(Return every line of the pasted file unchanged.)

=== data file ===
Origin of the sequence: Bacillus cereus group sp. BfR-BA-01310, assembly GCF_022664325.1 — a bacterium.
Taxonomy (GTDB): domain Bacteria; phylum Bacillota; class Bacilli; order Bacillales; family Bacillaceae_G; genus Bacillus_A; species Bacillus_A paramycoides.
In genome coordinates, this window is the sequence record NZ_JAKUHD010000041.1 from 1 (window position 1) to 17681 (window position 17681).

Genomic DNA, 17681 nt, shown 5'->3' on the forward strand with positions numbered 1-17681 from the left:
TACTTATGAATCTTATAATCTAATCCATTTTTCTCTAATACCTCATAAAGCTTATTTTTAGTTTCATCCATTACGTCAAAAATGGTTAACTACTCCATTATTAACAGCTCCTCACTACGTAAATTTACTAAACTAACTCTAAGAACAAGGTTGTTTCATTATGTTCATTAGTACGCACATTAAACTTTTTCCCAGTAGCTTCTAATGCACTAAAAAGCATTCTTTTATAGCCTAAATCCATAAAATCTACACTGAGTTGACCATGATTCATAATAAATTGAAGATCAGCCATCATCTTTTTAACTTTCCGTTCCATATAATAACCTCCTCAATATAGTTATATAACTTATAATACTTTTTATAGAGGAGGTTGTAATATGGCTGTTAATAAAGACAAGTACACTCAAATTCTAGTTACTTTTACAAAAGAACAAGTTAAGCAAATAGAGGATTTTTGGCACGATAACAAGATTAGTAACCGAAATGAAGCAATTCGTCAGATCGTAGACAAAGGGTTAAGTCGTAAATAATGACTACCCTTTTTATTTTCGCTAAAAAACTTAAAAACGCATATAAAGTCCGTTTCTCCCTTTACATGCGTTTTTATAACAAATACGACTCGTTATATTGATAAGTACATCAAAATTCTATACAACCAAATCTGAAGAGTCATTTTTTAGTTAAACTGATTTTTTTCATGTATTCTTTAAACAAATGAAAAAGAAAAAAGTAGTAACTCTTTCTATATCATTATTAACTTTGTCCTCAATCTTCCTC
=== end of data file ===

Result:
Origin of the sequence: Bacillus cereus group sp. BfR-BA-01310, assembly GCF_022664325.1 — a bacterium.
Taxonomy (GTDB): domain Bacteria; phylum Bacillota; class Bacilli; order Bacillales; family Bacillaceae_G; genus Bacillus_A; species Bacillus_A paramycoides.
In genome coordinates, this window is the sequence record NZ_JAKUHD010000041.1 from 1 (window position 1) to 17681 (window position 17681).

Genomic DNA, 17681 nt, shown 5'->3' on the forward strand with positions numbered 1-17681 from the left:
TACTTATGAATCTTATAATCTAATCCATTTTTCTCTAATACCTCATAAAGCTTATTTTTAGTTTCATCCATTACGTCAAAAATGGTTAACTACTCCATTATTAACAGCTCCTCACTACGTAAATTTACTAAACTAACTCTAAGAACAAGGTTGTTTCATTATGTTCATTAGTACGCACATTAAACTTTTTCCCAGTAGCTTCTAATGCACTAAAAAGCATTCTTTTATAGCCTAAATCCATAAAATCTACACTGAGTTGACCATGATTCATAATAAATTGAAGATCAGCCATCATCTTTTTAACTTTCCGTTCCATATAATAACCTCCTCAATATAGTTATATAACTTATAATACTTTTTATAGAGGAGGTTGTAATATGGCTGTTAATAAAGACAAGTACACTCAAATTCTAGTTACTTTTACAAAAGAACAAGTTAAGCAAATAGAGGATTTTTGGCACGATAACAAGATTAGTAACCGAAATGAAGCAATTCGTCAGATCGTAGACAAAGGGTTAAGTCGTAAATAATGACTACCCTTTTTATTTTCGCTAAAAAACTTAAAAACGCATATAAAGTCCGTTTCTCCCTTTACATGCGTTTTTATAACAAATACGACTCGTTATATTGATAAGTACATCAAAATTCTATACAACCAAATCTGAAGAGTCATTTTTTAGTTAAACTGATTTTTTTCATGTATTCTTTAAACAAATGAAAAAGAAAAAAGTAGTAACTCTTTCTATATCATTATTAACTTTGTCCTCAATCTTCCTC